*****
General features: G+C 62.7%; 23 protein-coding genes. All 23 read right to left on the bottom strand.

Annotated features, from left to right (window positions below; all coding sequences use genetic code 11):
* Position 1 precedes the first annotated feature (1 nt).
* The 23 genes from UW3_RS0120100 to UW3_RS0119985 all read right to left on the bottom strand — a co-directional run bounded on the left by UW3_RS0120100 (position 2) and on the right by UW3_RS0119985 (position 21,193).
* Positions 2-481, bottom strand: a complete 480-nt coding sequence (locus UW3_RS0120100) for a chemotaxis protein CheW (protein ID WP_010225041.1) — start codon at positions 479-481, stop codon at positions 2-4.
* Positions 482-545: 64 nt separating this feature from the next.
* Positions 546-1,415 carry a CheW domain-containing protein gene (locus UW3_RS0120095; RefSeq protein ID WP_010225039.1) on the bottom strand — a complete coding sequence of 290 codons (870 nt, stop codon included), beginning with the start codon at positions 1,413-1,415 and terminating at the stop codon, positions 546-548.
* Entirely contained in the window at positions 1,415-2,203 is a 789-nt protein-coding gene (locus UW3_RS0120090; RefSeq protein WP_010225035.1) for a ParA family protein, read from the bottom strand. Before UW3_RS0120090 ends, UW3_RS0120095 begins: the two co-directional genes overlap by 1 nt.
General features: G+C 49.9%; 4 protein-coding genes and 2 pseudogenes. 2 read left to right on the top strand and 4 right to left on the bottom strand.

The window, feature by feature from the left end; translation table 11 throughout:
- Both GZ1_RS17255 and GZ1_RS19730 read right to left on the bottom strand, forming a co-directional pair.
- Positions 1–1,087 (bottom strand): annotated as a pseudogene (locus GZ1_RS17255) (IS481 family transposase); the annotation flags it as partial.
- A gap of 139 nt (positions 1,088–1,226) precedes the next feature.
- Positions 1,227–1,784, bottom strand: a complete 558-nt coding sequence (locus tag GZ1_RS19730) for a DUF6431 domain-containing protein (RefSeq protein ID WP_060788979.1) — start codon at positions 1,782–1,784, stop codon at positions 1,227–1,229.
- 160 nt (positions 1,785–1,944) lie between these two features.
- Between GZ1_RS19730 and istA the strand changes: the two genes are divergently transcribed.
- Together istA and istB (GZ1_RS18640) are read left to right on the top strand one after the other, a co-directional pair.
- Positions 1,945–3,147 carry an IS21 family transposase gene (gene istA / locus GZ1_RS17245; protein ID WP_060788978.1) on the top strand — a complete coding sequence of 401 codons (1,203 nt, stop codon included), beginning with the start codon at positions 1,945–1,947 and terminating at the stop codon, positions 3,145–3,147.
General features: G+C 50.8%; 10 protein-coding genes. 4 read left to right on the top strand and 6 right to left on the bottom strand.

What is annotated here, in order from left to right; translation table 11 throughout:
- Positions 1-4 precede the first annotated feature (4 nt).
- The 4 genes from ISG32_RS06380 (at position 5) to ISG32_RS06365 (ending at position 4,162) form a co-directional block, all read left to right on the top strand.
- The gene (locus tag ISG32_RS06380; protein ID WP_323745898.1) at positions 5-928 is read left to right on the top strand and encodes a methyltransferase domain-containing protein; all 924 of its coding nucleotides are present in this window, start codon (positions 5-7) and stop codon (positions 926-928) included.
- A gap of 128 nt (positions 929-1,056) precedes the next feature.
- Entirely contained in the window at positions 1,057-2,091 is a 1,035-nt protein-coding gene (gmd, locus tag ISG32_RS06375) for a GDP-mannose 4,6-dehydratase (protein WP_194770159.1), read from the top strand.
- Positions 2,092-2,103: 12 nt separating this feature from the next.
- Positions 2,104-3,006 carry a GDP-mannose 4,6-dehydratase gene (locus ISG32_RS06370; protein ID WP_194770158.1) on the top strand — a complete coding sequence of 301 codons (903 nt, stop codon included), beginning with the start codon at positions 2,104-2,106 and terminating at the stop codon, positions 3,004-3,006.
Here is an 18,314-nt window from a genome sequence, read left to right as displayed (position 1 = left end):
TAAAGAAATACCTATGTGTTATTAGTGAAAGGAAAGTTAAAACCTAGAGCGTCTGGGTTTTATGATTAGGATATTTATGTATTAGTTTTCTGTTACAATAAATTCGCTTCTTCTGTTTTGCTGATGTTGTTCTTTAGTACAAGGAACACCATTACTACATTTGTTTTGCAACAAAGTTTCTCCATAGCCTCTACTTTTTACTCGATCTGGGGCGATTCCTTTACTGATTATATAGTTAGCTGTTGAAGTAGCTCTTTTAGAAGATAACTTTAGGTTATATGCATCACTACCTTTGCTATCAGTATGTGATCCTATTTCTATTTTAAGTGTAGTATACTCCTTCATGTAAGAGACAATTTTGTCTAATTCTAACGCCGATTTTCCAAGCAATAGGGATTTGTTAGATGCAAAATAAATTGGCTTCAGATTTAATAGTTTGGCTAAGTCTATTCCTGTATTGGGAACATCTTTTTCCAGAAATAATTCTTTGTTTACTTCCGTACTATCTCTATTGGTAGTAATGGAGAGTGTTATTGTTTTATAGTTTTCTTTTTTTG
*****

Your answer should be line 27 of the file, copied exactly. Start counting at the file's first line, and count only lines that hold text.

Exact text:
- Positions 2,104-3,006 carry a GDP-mannose 4,6-dehydratase gene (locus ISG32_RS06370; protein ID WP_194770158.1) on the top strand — a complete coding sequence of 301 codons (903 nt, stop codon included), beginning with the start codon at positions 2,104-2,106 and terminating at the stop codon, positions 3,004-3,006.